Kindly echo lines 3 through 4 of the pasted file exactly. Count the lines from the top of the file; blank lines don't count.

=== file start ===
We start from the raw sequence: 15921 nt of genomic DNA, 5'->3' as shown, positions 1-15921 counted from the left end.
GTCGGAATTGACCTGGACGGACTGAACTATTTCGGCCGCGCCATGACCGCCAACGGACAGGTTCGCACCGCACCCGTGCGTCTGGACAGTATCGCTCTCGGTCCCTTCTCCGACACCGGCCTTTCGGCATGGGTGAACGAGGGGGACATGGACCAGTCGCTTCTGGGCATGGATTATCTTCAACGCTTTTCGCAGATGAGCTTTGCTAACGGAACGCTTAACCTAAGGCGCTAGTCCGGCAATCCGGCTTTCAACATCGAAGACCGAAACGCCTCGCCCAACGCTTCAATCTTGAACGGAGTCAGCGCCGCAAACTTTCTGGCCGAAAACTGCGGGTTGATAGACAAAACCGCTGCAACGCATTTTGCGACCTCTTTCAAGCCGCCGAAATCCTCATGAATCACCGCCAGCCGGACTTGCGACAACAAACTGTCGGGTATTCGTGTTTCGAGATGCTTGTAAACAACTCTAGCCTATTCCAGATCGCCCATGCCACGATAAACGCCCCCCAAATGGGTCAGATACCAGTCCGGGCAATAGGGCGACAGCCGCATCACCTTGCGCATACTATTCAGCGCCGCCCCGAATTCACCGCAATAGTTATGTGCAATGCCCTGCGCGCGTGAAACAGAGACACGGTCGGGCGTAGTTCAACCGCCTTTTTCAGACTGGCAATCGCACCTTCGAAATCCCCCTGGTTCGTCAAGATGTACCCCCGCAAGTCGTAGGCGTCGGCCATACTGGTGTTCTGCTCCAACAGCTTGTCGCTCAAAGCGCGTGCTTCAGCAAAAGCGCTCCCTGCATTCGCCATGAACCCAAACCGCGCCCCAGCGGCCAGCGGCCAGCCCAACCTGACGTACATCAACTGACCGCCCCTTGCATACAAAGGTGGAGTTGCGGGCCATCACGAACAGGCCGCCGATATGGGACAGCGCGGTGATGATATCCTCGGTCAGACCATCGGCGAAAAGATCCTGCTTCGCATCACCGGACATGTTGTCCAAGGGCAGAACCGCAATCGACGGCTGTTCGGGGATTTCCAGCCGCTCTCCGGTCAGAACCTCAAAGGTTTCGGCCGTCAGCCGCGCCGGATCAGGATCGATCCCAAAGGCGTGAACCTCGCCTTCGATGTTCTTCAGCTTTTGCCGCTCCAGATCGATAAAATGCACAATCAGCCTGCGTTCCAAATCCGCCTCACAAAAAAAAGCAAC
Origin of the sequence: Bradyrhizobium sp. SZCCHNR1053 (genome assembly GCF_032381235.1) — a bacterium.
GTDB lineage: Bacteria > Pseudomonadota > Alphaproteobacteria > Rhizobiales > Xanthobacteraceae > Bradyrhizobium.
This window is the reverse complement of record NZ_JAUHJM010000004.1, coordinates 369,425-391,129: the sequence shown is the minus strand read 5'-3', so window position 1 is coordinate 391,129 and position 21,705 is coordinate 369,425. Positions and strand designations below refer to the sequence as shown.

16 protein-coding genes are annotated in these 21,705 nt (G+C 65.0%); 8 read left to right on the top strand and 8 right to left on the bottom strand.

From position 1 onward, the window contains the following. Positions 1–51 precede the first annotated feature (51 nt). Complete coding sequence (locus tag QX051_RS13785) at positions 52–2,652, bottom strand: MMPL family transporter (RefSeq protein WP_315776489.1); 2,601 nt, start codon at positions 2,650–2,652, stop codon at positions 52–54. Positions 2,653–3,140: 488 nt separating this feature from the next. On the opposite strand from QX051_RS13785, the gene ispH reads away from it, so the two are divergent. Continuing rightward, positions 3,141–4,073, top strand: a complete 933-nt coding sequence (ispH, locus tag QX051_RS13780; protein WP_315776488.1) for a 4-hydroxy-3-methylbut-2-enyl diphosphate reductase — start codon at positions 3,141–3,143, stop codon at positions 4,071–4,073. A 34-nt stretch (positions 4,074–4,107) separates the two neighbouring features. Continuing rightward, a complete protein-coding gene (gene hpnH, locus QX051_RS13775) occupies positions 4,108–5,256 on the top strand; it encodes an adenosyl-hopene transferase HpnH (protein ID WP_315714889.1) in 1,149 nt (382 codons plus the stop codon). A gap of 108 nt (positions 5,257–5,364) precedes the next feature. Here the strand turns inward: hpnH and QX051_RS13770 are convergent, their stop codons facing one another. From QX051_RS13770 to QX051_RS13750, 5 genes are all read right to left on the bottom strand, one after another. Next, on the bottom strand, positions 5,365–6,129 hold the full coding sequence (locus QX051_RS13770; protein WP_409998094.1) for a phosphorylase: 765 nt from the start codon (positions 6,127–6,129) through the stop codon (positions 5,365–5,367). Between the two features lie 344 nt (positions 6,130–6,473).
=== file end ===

Origin of the sequence: Bradyrhizobium sp. SZCCHNR1053 (genome assembly GCF_032381235.1) — a bacterium.
GTDB lineage: Bacteria > Pseudomonadota > Alphaproteobacteria > Rhizobiales > Xanthobacteraceae > Bradyrhizobium.